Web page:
So I really do not think Sargent and Sims deserve this price. And unfortunately this will promote the excessive use of and over-belief in mathematical models that are making academic economics (particularly the "advanced" courses) in most universities irrelevant for understanding the economy.

Saturday, October 08, 2011

China's $240 Billion Foreign Aid

I have argued for a long time that it is wrong headed to blame China for the economic woes in America or other places and that it might not benefit the outside world if the yuan became significantly stronger. Furthermore, considering the recent dramatic drops in other Asian currencies except the yen and the continued slow appreciation of the yuan, it is questionable whether China is really holding down its currency that much compared to the level it would have had if it were freely floating (For reasons that I explained here, China's foreign exchange reserve accumulation doesn't prove that a floating yuan would be more expensive) . If it had been freely floating it would have likely dropped dramatically along with other non-Japanese Asian currencies because of the "flight to [perceived] safety" demand for U.S. dollar and yen assets.

It is however probably in China's best interest to end its policy of slow appreciation and allow faster appreciation. One reason is that it would better contain inflation. Another reason is that China is losing big from its accumulation of foreign exchange reserves. By for example investing in U.S. Treasuries they receive a lower interest in a currency that is depreciating, creating big losses. According to estimates made here, China loses as much as $240 billion per year by investing in loss creating assets like U.S. Treasuries.

This means that China is in effect giving away $240 billion to the rest of the world through its exchange rate interventions, making China the world's biggest foreign aid donor. It is true (assuming that the yuan really is undervalued or at least not significantly overvalued) that this is at this point more or less a sunk cost given that these asset purchases have been made. However, by ending foreign asset purchases it can stop the continued increase in losses. If it by contrast persists in these purchases, future annual losses will rise far above $240 billion.

Friday, October 07, 2011

Strong U.S. September Jobs Report

Contrary to previous months this year, the September jobs report was unequivocally strong. While most analysts tend to focus only on the payroll job number (which rose a higher than expected 103,000), other elements were in fact even stronger.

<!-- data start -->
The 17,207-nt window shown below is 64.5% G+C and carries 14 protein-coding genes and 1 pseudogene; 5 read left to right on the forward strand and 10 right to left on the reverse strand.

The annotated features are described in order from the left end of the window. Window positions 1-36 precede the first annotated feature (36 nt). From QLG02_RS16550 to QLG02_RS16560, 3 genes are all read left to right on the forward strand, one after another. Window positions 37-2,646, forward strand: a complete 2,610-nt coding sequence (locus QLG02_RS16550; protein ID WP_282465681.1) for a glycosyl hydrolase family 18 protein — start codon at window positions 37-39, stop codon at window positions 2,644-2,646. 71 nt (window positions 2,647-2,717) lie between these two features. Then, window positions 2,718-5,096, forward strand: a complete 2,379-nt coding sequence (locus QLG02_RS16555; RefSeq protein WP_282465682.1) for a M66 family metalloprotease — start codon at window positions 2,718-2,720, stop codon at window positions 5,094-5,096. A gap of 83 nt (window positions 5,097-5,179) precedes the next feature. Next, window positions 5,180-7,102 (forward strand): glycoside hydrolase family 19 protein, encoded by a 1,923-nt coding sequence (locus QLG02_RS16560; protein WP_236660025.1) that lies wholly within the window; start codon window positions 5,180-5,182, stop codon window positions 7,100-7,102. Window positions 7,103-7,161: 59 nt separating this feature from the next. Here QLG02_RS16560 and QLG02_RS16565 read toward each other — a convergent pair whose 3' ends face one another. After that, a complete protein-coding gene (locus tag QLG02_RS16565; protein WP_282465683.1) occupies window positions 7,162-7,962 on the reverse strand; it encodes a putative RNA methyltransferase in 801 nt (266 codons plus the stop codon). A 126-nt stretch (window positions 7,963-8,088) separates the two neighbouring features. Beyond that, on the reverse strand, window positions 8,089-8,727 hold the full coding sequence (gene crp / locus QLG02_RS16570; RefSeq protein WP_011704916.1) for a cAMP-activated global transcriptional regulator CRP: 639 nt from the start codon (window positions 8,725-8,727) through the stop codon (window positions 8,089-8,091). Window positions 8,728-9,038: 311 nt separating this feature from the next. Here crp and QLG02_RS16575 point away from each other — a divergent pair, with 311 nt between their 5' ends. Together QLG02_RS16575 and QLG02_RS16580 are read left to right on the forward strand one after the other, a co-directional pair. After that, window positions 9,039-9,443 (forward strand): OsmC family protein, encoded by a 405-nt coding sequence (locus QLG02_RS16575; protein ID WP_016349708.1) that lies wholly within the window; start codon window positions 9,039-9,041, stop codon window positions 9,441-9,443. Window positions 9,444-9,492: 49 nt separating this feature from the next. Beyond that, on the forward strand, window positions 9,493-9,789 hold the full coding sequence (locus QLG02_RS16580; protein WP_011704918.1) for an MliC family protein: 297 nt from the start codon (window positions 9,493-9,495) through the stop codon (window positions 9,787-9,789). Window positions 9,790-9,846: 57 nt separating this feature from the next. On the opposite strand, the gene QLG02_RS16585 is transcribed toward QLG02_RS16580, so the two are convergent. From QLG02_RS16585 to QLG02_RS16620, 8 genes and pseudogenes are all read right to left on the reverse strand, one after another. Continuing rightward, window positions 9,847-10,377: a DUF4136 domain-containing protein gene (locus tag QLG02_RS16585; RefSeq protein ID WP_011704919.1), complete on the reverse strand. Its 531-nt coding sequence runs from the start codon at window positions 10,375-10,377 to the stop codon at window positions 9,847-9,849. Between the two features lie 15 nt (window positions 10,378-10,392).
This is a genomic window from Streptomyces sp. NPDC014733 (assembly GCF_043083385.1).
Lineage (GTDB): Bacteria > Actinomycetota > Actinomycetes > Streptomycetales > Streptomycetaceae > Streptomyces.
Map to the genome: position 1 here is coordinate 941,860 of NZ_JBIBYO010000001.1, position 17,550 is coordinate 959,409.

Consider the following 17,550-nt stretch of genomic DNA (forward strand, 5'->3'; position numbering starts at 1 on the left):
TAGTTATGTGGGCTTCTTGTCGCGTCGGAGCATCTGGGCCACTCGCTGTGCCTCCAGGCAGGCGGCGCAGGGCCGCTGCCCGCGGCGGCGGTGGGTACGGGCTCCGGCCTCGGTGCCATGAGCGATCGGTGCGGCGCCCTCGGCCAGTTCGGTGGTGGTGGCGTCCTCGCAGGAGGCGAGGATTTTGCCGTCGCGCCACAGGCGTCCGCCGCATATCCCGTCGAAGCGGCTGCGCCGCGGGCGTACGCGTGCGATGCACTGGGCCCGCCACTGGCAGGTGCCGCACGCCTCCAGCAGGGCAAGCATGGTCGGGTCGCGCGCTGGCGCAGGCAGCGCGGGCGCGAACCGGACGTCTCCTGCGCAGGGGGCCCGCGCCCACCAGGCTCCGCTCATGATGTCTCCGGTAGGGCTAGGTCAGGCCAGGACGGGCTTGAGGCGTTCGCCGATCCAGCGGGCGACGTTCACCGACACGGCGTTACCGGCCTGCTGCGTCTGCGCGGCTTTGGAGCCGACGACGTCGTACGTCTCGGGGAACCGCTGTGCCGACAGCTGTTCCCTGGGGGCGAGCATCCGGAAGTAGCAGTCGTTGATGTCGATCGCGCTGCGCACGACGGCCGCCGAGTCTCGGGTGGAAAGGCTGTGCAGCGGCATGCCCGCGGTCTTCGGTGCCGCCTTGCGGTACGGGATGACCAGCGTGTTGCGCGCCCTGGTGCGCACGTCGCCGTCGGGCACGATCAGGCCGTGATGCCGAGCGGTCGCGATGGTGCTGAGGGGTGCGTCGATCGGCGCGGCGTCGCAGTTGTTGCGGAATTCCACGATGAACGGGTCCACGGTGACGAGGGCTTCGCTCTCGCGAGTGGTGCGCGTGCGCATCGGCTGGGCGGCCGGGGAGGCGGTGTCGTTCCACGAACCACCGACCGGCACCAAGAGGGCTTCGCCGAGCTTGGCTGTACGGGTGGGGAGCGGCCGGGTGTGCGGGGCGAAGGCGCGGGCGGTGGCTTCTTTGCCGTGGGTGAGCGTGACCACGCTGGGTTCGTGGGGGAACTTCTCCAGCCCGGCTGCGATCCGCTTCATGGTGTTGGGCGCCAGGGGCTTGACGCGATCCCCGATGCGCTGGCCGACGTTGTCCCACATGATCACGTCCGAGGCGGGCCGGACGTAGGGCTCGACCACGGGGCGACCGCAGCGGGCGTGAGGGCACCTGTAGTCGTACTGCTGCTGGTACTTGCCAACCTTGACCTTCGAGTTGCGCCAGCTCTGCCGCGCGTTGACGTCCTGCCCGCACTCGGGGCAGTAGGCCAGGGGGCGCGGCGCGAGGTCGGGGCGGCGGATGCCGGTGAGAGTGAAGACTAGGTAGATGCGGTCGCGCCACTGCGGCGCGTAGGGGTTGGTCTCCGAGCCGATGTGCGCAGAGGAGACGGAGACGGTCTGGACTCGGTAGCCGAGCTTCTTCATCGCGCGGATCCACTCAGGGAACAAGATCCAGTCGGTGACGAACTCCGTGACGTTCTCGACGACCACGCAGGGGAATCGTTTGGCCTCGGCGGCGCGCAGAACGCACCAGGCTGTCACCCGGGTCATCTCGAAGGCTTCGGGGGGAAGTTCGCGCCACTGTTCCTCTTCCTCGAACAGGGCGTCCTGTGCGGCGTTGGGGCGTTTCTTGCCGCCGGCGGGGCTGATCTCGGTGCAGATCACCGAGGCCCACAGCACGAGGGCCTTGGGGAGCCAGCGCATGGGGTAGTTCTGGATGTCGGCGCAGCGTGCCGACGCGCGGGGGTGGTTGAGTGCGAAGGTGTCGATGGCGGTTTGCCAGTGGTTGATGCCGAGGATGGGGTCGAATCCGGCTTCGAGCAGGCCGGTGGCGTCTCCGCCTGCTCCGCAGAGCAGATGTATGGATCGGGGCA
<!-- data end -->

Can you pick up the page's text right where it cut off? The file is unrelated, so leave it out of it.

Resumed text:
-First of all, the payroll number for previous months were upwardly revised by a total of 99,000.

-Secondly, like the previous month, but unlike the months before that, the household survey number was even stronger, showing a gain of 398,000. As a result, the employment to population ratio rose to 58.3% from 58.2%.

-Thirdly, average hourly earnings rose 0.2% and average weekly earnings rose 0.5% in nominal terms, though that just reflects a reversal of the previous months drop in both cases, meaning that in real terms September real wages are likely lower than in July.

This report clearly contradicts the "double dip" scenario.

BTW, the United States' northern neighbor Canada had even stronger job growth in September.

Thursday, October 06, 2011

Statistical Notes Thursday October 6

-U.K. second quarter GDP growth was revised down to 0.1% compared to Q1 2011 and 0.6% compared to Q2 2010. Adjusted for terms of trade, growth was 0.2% compared to Q1 2011 and 0 (zero) compared to Q2 2010.

-The ISM non-manufacturing survey fell somewhat, from 53.3 to 53 while the manufacturing index rose, from 50.6 to 51.6. Construction spending rose in August by 1.4% compared to July, but was still lower than in June.

Meanwhile, initial jobless claims rose just 6,000 to 401,000, a smaller than expected increase given the dramatic drop the previous week.

-Australia's trade surplus rose from $1.8 billion in July to $3.1 billion in August due to a big increase in exports.

-Real retail sales fell in the euro area fell in August by 0.3% compared to July 2011 and 1.0% compared to August 2010.

-German factory orders fell by 1.4% in August, the second monthly drop in a row, but were still up 3.6% in seasonally adjusted terms compared to a year earlier.

-Industrial production in South Korea fell by 0.3% in August compared to the previous month, but was up by 3.9% compared to the previous year.

-Retail sales in Hong Kong continued to rise rapidly in August compared to a year earlier, up by 20.7% in real terms and 29% in nominal terms. The rate of increase was however somewhat lower than previous months, particularly in real terms.

-Employment in Israel rose by 3.3% in the year to July, while real wages rose by 0.2%.

Tuesday, October 04, 2011

About The Canadian Housing Bubble

A Canadian reader sent me this interesting analysis of the Canadian housing bubble. It hasn't bursted yet, and won't as long as commodity prices stays high, but if the recent drop in commodity prices continues, it will burst.

The Irony Of China Bashing

For the past few months, only one currency apart from the yen, has appreciated in value against the U.S. dollar. That currency is of course the Chinese yuan. By contrast, the currencies of several other Asian countries and also Nordic countries with larger current account surpluses relative to GDP than China, like Denmark, Norway and Sweden have dropped more than 10%.

Yet the morons that have most of the seats in the U.S. Congress decides to target the country with the strongest currency, China, for having a too weak currency. What's next, they're gonna bash Saudi Arabia (who BTW also has a bigger relative surplus and a weaker currency than China) for not enforcing Islamic religious laws zealously enough?